Use this URL to cite or link to this record in EThOS: http://ethos.bl.uk/OrderDetails.do?uin=uk.bl.ethos.655220
Title: Looking into early headship : the socialisation experiences of new primary headteachers in Cyprus
Author: Theodosiou, Valentina
ISNI:       0000 0004 5363 1826
Awarding Body: UCL Institute of Education
Current Institution: UCL Institute of Education (IOE)
Date of Award: 2015
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Abstract:
This thesis draws on socialisation theory and the stage theory of headship to explore the professional and organisational socialisation experiences of new Cypriot primary headteachers. The study examines the ways in which new heads have been prepared for headship and formed their professional identity as heads. It also offers insights into novice headteachers’ socialisation in schools, the challenges they encountered upon assuming headship, as well as their progression through stages of headship during their early years in post. The study employed a sequential mixed-methods approach comprised of unstructured face-to-face interviews, a survey of all 90 novice primary headteachers appointed during 2009-2010, in-depth semi-structured interviews with 12 novice headteachers and follow-up interviews with ten of them two years later to shed further light on the issues under examination. The overall findings portray Cypriot headteachers’ preparation for headship through formal and informal leadership development opportunities and provide empirical evidence of the complex process of their socialisation in schools and the challenges they encountered during early headship. Findings from this study contribute towards theory regarding headteachers’ transition through stages of headship that could be used to develop practice and enhance understanding of how the professional and organisational socialisation experiences help shape the professional identity of headteachers. Empirical evidence from this thesis has important implications for policy makers, training providers and researchers with regards to headship preparation and induction in Cyprus and internationally. The findings also suggest several important directions for future research, most importantly in professional identity formation and leadership styles; gender issues in pathways to headship; the importance of ‘people’ as socialisation agents for new heads; and the need for longitudinal studies on transition through stages of headship within the Cypriot educational context.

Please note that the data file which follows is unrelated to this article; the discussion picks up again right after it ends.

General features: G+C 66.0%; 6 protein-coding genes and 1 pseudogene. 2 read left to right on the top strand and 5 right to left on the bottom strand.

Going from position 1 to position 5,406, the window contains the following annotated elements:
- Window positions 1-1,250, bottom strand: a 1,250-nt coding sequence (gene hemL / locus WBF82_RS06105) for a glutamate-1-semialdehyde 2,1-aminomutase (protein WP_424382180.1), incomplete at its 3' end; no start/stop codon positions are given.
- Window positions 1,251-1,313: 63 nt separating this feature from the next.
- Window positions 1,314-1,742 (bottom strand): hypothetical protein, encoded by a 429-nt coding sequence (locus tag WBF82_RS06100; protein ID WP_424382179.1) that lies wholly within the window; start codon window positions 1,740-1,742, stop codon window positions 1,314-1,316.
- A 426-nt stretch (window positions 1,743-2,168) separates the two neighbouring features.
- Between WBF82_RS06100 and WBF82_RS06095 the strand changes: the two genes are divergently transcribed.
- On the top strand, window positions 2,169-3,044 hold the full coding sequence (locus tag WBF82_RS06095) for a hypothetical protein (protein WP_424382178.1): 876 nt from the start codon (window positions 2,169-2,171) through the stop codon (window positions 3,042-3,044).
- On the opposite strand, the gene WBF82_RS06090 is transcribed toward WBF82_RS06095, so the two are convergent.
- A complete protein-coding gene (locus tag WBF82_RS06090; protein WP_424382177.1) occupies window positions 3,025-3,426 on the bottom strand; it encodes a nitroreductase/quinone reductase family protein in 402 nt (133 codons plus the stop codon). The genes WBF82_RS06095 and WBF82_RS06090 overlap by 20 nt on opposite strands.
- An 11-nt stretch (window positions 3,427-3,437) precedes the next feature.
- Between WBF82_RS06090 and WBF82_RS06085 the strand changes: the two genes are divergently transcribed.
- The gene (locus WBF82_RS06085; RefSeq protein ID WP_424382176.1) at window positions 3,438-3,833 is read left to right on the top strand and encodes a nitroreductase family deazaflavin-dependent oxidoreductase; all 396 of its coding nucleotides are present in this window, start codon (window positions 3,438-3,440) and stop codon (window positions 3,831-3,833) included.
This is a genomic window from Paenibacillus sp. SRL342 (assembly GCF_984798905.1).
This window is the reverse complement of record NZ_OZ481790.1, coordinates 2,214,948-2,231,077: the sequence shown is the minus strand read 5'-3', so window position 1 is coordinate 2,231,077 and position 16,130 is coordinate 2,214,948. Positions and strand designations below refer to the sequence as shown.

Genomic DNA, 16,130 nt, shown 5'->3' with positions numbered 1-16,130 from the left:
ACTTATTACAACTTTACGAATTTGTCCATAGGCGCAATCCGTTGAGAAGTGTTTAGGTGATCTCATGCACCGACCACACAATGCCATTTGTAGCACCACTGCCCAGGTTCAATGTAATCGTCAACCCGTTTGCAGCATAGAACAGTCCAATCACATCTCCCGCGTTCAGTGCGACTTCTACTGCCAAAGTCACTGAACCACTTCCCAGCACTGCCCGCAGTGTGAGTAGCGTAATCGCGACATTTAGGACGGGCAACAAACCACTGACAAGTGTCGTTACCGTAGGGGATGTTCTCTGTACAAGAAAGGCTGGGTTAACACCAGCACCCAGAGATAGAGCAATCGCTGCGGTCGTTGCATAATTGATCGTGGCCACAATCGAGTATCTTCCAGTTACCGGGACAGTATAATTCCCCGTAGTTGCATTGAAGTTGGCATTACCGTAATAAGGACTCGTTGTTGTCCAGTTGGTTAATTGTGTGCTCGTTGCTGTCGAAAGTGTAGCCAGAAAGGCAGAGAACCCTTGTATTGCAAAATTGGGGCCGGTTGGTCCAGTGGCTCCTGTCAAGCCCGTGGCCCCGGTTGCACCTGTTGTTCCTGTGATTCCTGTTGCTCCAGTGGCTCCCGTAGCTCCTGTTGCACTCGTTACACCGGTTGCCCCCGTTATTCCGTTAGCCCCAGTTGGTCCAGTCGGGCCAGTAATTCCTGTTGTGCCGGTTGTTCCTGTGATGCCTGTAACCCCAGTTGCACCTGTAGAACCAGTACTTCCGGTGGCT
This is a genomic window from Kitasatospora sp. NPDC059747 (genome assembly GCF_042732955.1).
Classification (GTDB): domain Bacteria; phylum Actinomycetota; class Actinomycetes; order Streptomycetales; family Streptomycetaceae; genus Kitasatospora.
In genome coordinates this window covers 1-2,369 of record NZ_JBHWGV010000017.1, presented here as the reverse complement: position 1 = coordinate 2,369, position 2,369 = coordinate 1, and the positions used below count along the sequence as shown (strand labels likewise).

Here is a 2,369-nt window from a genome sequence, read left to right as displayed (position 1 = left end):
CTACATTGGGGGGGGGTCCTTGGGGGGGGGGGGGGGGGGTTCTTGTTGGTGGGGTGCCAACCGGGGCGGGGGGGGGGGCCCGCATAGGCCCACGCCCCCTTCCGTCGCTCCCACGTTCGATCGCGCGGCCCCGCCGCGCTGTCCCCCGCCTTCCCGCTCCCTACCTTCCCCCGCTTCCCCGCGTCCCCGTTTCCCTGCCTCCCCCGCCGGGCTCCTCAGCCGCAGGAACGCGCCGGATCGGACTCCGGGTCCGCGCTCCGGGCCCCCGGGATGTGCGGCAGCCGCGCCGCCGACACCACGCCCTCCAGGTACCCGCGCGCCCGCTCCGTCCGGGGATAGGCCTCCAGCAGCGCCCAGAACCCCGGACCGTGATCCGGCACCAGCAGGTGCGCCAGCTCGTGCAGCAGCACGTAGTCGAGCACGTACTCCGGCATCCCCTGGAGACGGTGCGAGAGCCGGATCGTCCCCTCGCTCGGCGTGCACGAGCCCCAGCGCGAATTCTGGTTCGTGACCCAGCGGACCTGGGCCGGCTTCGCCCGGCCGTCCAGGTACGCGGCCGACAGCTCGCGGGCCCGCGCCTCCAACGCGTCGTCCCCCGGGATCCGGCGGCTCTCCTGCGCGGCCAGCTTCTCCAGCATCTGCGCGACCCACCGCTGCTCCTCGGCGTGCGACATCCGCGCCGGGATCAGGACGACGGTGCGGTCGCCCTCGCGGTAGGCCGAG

Supervisor: Not available Sponsor: Not available
Qualification Name: Thesis (Ph.D.) Qualification Level: Doctoral
EThOS ID: uk.bl.ethos.655220  DOI: Not available
Keywords: London Centre for Leadership in Learning
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